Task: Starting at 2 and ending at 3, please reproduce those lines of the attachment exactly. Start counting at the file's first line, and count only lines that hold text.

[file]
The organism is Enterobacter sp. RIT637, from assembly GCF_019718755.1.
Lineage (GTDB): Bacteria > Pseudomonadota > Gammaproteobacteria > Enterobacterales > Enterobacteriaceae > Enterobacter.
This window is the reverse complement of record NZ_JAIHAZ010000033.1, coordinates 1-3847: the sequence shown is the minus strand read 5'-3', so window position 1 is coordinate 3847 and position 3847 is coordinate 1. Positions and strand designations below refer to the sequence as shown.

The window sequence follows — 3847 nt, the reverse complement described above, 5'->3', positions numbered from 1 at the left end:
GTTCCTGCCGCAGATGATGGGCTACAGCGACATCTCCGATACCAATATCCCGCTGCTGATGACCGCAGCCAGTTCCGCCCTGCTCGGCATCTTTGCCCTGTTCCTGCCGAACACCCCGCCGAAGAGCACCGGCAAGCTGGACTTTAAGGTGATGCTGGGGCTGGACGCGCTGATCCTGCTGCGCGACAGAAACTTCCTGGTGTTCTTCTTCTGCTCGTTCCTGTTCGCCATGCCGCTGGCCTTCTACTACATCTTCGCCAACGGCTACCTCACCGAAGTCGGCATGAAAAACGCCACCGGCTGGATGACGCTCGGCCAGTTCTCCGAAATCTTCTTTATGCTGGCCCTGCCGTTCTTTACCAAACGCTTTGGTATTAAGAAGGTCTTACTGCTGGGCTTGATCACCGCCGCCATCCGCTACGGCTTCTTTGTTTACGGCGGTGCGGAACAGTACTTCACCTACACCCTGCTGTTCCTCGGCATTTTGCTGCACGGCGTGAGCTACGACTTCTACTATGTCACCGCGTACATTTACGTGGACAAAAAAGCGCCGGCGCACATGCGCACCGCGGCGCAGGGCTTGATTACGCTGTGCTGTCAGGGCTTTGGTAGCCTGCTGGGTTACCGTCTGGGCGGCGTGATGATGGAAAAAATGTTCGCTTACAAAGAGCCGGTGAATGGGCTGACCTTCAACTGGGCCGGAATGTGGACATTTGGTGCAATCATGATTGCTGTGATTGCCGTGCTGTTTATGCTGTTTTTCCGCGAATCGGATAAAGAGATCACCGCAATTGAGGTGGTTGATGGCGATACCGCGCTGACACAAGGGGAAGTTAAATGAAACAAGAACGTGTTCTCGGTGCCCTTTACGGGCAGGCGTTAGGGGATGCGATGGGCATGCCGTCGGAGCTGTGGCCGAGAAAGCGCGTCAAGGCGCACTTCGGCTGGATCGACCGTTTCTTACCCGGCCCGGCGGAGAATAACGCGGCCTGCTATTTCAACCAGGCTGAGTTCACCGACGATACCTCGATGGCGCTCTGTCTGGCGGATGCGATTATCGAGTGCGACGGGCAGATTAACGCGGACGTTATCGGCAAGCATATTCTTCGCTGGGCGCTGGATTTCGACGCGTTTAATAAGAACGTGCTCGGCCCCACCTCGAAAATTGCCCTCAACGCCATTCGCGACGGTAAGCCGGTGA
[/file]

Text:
Lineage (GTDB): Bacteria > Pseudomonadota > Gammaproteobacteria > Enterobacterales > Enterobacteriaceae > Enterobacter.
This window is the reverse complement of record NZ_JAIHAZ010000033.1, coordinates 1-3847: the sequence shown is the minus strand read 5'-3', so window position 1 is coordinate 3847 and position 3847 is coordinate 1. Positions and strand designations below refer to the sequence as shown.